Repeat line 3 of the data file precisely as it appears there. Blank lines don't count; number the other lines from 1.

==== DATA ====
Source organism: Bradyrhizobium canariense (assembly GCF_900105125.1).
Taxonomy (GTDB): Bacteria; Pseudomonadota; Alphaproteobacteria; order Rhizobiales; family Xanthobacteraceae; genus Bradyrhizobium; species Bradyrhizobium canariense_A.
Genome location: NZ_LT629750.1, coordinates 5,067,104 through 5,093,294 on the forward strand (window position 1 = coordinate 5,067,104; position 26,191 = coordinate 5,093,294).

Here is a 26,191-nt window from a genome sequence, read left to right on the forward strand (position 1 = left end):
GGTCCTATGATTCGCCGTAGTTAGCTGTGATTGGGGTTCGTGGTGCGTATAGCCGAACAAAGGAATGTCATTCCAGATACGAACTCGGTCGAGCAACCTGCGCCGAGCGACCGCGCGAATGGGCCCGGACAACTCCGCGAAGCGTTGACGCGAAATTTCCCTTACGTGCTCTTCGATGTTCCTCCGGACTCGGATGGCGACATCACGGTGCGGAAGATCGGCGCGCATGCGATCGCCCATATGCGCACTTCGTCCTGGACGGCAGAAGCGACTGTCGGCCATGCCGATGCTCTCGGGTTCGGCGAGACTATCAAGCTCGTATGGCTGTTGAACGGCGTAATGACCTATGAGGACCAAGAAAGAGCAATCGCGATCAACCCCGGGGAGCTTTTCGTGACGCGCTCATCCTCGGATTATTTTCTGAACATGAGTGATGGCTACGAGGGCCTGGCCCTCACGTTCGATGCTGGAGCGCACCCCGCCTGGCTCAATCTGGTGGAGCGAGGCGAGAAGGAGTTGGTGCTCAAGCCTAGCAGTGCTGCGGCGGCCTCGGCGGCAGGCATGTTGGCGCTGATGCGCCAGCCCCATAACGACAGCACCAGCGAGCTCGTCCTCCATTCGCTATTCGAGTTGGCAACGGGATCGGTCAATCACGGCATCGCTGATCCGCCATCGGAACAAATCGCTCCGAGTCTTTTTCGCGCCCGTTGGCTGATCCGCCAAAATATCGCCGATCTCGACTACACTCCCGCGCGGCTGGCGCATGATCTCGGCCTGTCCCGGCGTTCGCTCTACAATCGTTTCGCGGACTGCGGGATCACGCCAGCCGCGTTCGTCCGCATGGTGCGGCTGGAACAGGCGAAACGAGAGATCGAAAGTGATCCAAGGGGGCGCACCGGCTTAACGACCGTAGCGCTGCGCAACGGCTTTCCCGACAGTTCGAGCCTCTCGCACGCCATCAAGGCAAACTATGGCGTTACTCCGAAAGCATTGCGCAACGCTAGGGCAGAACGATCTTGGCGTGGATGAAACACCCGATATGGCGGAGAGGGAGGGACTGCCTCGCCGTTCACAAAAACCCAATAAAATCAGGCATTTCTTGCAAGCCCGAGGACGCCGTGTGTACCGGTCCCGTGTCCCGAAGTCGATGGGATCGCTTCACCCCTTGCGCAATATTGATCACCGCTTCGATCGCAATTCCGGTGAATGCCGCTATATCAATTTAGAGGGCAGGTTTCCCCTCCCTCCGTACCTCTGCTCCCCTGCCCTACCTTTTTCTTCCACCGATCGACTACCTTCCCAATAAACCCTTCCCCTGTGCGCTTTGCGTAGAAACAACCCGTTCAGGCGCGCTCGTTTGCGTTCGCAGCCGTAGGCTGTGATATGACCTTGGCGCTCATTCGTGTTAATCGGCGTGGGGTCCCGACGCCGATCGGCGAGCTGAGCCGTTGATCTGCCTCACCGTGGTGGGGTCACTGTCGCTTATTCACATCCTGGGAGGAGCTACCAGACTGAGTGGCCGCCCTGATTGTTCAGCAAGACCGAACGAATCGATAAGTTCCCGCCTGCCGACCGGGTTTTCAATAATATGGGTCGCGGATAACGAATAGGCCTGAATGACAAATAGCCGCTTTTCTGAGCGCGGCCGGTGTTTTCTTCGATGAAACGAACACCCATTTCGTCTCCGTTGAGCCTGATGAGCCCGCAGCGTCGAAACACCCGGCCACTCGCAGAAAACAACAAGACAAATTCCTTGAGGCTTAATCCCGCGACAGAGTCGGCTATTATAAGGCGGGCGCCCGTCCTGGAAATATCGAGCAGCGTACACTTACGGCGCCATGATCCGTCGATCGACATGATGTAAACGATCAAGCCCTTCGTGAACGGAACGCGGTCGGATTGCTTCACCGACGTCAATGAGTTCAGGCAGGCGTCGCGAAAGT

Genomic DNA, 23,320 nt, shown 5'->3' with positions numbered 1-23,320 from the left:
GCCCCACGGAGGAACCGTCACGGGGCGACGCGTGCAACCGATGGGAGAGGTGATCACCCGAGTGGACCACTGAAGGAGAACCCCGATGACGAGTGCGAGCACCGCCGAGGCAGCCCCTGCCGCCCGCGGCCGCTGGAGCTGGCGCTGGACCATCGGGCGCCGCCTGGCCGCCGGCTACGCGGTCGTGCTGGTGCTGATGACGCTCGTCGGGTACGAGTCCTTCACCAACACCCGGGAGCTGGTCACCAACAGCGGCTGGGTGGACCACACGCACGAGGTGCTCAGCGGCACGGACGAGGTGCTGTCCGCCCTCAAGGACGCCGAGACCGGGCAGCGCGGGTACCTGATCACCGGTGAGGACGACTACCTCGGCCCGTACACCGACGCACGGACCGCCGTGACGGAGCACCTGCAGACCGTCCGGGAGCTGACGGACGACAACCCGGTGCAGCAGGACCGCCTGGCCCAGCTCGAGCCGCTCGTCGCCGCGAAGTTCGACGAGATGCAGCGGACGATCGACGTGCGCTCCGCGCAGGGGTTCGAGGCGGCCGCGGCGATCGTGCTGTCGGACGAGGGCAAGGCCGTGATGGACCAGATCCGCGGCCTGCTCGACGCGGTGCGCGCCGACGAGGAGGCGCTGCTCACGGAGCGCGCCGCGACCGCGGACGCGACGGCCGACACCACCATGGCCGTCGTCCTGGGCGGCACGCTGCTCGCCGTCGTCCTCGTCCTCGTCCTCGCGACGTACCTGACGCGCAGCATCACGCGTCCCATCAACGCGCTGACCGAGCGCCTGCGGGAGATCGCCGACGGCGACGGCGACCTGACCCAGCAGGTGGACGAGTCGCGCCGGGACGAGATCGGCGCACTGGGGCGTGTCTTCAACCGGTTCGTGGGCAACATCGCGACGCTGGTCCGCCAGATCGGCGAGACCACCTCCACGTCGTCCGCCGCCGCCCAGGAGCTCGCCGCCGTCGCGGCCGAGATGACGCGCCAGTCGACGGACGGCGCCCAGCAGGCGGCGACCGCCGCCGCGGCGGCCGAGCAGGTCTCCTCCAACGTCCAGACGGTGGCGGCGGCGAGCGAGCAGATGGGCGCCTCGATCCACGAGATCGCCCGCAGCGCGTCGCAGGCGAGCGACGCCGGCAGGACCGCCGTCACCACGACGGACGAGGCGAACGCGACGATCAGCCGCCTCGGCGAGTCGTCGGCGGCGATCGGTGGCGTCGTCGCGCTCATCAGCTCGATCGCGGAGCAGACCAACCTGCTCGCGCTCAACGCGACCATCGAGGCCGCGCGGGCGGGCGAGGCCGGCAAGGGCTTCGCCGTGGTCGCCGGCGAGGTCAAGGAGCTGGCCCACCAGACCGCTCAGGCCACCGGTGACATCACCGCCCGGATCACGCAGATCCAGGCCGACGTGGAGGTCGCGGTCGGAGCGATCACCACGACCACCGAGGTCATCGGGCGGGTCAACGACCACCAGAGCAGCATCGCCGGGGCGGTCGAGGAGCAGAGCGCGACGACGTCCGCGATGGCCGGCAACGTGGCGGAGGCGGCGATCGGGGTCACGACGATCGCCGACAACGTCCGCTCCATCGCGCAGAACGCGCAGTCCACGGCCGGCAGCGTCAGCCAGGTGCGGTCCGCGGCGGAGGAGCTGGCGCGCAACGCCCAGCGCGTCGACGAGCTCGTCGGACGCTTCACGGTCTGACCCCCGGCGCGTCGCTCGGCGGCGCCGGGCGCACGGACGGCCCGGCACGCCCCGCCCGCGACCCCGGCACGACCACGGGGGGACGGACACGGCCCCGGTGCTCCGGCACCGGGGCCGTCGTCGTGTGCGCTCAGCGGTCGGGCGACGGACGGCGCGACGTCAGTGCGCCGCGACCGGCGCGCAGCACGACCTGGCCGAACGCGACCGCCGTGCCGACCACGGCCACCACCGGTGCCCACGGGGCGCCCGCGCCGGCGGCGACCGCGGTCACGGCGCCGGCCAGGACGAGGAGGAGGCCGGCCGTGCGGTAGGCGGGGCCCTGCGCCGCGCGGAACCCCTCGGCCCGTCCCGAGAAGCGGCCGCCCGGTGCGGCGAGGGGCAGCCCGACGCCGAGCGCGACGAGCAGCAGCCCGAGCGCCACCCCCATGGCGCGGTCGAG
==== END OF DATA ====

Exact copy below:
Genome location: NZ_LT629750.1, coordinates 5,067,104 through 5,093,294 on the forward strand (window position 1 = coordinate 5,067,104; position 26,191 = coordinate 5,093,294).